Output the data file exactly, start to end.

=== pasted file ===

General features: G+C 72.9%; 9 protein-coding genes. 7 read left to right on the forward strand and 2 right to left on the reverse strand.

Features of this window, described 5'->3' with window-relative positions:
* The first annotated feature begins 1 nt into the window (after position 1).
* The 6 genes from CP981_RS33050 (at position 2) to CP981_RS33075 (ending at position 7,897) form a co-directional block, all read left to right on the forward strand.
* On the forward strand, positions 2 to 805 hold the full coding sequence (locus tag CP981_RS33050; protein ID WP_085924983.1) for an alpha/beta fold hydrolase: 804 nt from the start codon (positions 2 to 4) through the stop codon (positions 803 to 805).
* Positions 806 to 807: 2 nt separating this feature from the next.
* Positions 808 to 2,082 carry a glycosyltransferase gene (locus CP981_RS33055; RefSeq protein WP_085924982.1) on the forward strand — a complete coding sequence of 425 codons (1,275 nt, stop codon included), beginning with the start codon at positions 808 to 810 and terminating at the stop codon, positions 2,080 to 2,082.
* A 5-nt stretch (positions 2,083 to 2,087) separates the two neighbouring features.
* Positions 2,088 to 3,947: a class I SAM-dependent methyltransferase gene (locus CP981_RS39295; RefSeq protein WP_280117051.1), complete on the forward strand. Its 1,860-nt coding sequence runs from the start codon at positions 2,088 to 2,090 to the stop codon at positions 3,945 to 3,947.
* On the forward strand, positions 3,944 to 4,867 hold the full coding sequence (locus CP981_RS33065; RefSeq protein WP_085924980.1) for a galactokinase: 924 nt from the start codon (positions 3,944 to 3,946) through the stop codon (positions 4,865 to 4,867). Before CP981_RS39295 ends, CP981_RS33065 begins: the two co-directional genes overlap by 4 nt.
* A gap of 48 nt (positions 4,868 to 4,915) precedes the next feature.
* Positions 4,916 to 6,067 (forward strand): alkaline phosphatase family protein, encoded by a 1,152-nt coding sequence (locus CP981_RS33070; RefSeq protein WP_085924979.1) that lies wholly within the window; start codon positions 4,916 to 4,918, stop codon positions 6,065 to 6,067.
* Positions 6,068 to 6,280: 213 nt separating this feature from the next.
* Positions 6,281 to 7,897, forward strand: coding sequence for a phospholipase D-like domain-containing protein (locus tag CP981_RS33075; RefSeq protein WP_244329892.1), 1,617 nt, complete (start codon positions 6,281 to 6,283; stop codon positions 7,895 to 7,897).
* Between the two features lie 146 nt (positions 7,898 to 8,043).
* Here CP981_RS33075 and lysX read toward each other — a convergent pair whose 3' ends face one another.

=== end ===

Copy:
General features: G+C 72.9%; 9 protein-coding genes. 7 read left to right on the forward strand and 2 right to left on the reverse strand.

Features of this window, described 5'->3' with window-relative positions:
* The first annotated feature begins 1 nt into the window (after position 1).
* The 6 genes from CP981_RS33050 (at position 2) to CP981_RS33075 (ending at position 7,897) form a co-directional block, all read left to right on the forward strand.
* On the forward strand, positions 2 to 805 hold the full coding sequence (locus tag CP981_RS33050; protein ID WP_085924983.1) for an alpha/beta fold hydrolase: 804 nt from the start codon (positions 2 to 4) through the stop codon (positions 803 to 805).
* Positions 806 to 807: 2 nt separating this feature from the next.
* Positions 808 to 2,082 carry a glycosyltransferase gene (locus CP981_RS33055; RefSeq protein WP_085924982.1) on the forward strand — a complete coding sequence of 425 codons (1,275 nt, stop codon included), beginning with the start codon at positions 808 to 810 and terminating at the stop codon, positions 2,080 to 2,082.
* A 5-nt stretch (positions 2,083 to 2,087) separates the two neighbouring features.
* Positions 2,088 to 3,947: a class I SAM-dependent methyltransferase gene (locus CP981_RS39295; RefSeq protein WP_280117051.1), complete on the forward strand. Its 1,860-nt coding sequence runs from the start codon at positions 2,088 to 2,090 to the stop codon at positions 3,945 to 3,947.
* On the forward strand, positions 3,944 to 4,867 hold the full coding sequence (locus CP981_RS33065; RefSeq protein WP_085924980.1) for a galactokinase: 924 nt from the start codon (positions 3,944 to 3,946) through the stop codon (positions 4,865 to 4,867). Before CP981_RS39295 ends, CP981_RS33065 begins: the two co-directional genes overlap by 4 nt.
* A gap of 48 nt (positions 4,868 to 4,915) precedes the next feature.
* Positions 4,916 to 6,067 (forward strand): alkaline phosphatase family protein, encoded by a 1,152-nt coding sequence (locus CP981_RS33070; RefSeq protein WP_085924979.1) that lies wholly within the window; start codon positions 4,916 to 4,918, stop codon positions 6,065 to 6,067.
* Positions 6,068 to 6,280: 213 nt separating this feature from the next.
* Positions 6,281 to 7,897, forward strand: coding sequence for a phospholipase D-like domain-containing protein (locus tag CP981_RS33075; RefSeq protein WP_244329892.1), 1,617 nt, complete (start codon positions 6,281 to 6,283; stop codon positions 7,895 to 7,897).
* Between the two features lie 146 nt (positions 7,898 to 8,043).
* Here CP981_RS33075 and lysX read toward each other — a convergent pair whose 3' ends face one another.